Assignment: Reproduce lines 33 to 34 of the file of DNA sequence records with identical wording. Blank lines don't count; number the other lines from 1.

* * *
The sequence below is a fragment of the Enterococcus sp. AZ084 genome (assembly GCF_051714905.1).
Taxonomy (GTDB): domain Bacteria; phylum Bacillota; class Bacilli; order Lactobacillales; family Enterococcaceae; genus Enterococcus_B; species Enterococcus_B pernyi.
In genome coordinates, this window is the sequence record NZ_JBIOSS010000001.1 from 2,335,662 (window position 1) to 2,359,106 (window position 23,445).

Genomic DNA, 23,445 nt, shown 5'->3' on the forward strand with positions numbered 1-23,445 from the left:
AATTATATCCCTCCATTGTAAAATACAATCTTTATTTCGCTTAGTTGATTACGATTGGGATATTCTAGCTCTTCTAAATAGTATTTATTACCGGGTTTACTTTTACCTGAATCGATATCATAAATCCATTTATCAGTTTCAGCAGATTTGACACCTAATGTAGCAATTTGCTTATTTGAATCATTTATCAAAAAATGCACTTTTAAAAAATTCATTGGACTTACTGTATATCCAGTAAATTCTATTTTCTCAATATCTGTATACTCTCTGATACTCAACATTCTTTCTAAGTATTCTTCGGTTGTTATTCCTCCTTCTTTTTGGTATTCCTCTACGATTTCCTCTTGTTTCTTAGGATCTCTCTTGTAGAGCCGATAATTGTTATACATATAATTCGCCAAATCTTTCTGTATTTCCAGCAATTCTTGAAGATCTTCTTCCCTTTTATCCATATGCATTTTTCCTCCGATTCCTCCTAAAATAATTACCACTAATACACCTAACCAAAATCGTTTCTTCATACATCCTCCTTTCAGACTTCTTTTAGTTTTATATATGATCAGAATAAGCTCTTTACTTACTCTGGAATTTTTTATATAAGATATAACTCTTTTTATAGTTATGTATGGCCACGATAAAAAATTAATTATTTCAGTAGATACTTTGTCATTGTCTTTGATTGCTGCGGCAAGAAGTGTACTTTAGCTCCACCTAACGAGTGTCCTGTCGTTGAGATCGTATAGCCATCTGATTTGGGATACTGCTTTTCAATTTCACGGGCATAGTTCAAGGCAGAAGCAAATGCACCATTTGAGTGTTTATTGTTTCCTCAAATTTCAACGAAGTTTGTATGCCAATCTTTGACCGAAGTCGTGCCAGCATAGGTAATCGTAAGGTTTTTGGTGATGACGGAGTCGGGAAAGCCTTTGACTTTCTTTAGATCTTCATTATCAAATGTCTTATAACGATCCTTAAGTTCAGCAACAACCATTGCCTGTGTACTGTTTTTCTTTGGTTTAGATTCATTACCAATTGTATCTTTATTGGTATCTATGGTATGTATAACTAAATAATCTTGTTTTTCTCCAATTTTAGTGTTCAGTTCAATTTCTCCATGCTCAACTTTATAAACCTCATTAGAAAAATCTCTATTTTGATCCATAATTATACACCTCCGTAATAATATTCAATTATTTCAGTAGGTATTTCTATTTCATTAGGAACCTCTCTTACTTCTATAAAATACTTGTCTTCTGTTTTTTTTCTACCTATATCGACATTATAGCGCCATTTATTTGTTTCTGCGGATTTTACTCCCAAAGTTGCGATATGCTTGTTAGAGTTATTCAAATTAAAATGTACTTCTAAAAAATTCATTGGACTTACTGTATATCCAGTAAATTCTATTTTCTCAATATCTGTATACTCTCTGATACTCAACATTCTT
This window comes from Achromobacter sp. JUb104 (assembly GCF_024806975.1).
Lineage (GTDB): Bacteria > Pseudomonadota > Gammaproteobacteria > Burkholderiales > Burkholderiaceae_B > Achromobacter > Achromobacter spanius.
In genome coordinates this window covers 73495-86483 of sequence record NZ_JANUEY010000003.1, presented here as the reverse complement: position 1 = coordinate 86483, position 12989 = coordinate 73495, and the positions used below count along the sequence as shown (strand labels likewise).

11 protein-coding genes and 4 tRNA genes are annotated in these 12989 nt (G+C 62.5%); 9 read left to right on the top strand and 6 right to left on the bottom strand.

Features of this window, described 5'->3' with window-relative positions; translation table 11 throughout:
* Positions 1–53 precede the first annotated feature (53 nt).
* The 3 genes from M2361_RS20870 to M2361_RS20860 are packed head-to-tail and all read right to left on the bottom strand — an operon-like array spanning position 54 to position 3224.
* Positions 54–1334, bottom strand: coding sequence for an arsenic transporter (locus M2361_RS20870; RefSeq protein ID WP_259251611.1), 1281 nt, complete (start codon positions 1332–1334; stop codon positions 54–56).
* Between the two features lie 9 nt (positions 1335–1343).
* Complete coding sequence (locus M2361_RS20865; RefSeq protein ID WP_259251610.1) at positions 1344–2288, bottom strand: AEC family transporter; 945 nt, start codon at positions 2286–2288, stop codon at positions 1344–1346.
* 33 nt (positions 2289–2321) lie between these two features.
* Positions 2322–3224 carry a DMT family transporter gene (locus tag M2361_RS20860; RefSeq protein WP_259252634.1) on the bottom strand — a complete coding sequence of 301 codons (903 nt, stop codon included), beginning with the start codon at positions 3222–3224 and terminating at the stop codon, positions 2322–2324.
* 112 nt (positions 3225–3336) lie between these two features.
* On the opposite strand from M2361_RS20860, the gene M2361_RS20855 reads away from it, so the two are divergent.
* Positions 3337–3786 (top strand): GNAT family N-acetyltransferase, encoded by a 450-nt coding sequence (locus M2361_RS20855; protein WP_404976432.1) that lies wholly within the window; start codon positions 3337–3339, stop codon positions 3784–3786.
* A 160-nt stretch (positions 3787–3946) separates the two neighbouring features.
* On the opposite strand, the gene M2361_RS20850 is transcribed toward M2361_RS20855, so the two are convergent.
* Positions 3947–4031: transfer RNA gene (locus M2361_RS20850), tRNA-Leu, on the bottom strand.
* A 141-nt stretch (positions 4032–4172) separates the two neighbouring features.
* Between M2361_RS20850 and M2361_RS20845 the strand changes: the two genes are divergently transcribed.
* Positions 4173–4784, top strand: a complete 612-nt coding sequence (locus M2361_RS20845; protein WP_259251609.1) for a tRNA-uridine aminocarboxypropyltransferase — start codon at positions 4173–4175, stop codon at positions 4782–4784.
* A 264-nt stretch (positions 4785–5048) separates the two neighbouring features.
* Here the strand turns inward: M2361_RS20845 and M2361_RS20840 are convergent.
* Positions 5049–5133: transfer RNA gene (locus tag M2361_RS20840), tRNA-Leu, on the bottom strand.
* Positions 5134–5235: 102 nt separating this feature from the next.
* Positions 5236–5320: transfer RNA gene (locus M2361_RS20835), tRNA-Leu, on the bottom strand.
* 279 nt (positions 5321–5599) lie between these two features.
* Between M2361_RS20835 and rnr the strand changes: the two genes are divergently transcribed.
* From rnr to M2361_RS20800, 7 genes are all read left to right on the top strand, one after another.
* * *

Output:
* Between M2361_RS20835 and rnr the strand changes: the two genes are divergently transcribed.
* From rnr to M2361_RS20800, 7 genes are all read left to right on the top strand, one after another.